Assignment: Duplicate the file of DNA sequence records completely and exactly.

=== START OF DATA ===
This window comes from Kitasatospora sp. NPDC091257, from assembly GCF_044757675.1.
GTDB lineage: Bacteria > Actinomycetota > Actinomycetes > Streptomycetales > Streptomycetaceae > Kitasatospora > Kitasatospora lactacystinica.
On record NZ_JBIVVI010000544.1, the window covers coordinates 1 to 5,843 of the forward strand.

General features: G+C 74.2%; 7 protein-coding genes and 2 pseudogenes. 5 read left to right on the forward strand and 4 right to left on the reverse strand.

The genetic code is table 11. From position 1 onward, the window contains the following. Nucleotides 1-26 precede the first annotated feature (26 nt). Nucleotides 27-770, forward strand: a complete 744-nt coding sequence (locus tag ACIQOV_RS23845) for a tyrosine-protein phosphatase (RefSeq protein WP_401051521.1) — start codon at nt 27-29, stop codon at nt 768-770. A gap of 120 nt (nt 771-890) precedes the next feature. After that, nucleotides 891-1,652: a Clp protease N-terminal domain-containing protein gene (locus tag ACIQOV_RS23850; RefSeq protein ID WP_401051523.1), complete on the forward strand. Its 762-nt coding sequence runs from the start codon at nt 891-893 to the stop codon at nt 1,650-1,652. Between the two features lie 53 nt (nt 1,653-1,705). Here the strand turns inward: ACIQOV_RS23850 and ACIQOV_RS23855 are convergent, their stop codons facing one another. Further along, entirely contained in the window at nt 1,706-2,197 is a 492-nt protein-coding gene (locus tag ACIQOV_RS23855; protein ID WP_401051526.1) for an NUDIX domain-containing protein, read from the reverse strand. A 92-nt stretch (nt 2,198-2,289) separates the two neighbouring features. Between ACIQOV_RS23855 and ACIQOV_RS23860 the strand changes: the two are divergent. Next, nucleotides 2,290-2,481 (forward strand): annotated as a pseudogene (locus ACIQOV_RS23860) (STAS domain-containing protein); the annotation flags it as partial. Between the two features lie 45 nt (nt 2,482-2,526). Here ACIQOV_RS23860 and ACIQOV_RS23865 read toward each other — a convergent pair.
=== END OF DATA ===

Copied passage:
This window comes from Kitasatospora sp. NPDC091257, from assembly GCF_044757675.1.
GTDB lineage: Bacteria > Actinomycetota > Actinomycetes > Streptomycetales > Streptomycetaceae > Kitasatospora > Kitasatospora lactacystinica.
On record NZ_JBIVVI010000544.1, the window covers coordinates 1 to 5,843 of the forward strand.

General features: G+C 74.2%; 7 protein-coding genes and 2 pseudogenes. 5 read left to right on the forward strand and 4 right to left on the reverse strand.

The genetic code is table 11. From position 1 onward, the window contains the following. Nucleotides 1-26 precede the first annotated feature (26 nt). Nucleotides 27-770, forward strand: a complete 744-nt coding sequence (locus tag ACIQOV_RS23845) for a tyrosine-protein phosphatase (RefSeq protein WP_401051521.1) — start codon at nt 27-29, stop codon at nt 768-770. A gap of 120 nt (nt 771-890) precedes the next feature. After that, nucleotides 891-1,652: a Clp protease N-terminal domain-containing protein gene (locus tag ACIQOV_RS23850; RefSeq protein ID WP_401051523.1), complete on the forward strand. Its 762-nt coding sequence runs from the start codon at nt 891-893 to the stop codon at nt 1,650-1,652. Between the two features lie 53 nt (nt 1,653-1,705). Here the strand turns inward: ACIQOV_RS23850 and ACIQOV_RS23855 are convergent, their stop codons facing one another. Further along, entirely contained in the window at nt 1,706-2,197 is a 492-nt protein-coding gene (locus tag ACIQOV_RS23855; protein ID WP_401051526.1) for an NUDIX domain-containing protein, read from the reverse strand. A 92-nt stretch (nt 2,198-2,289) separates the two neighbouring features. Between ACIQOV_RS23855 and ACIQOV_RS23860 the strand changes: the two are divergent. Next, nucleotides 2,290-2,481 (forward strand): annotated as a pseudogene (locus ACIQOV_RS23860) (STAS domain-containing protein); the annotation flags it as partial. Between the two features lie 45 nt (nt 2,482-2,526). Here ACIQOV_RS23860 and ACIQOV_RS23865 read toward each other — a convergent pair.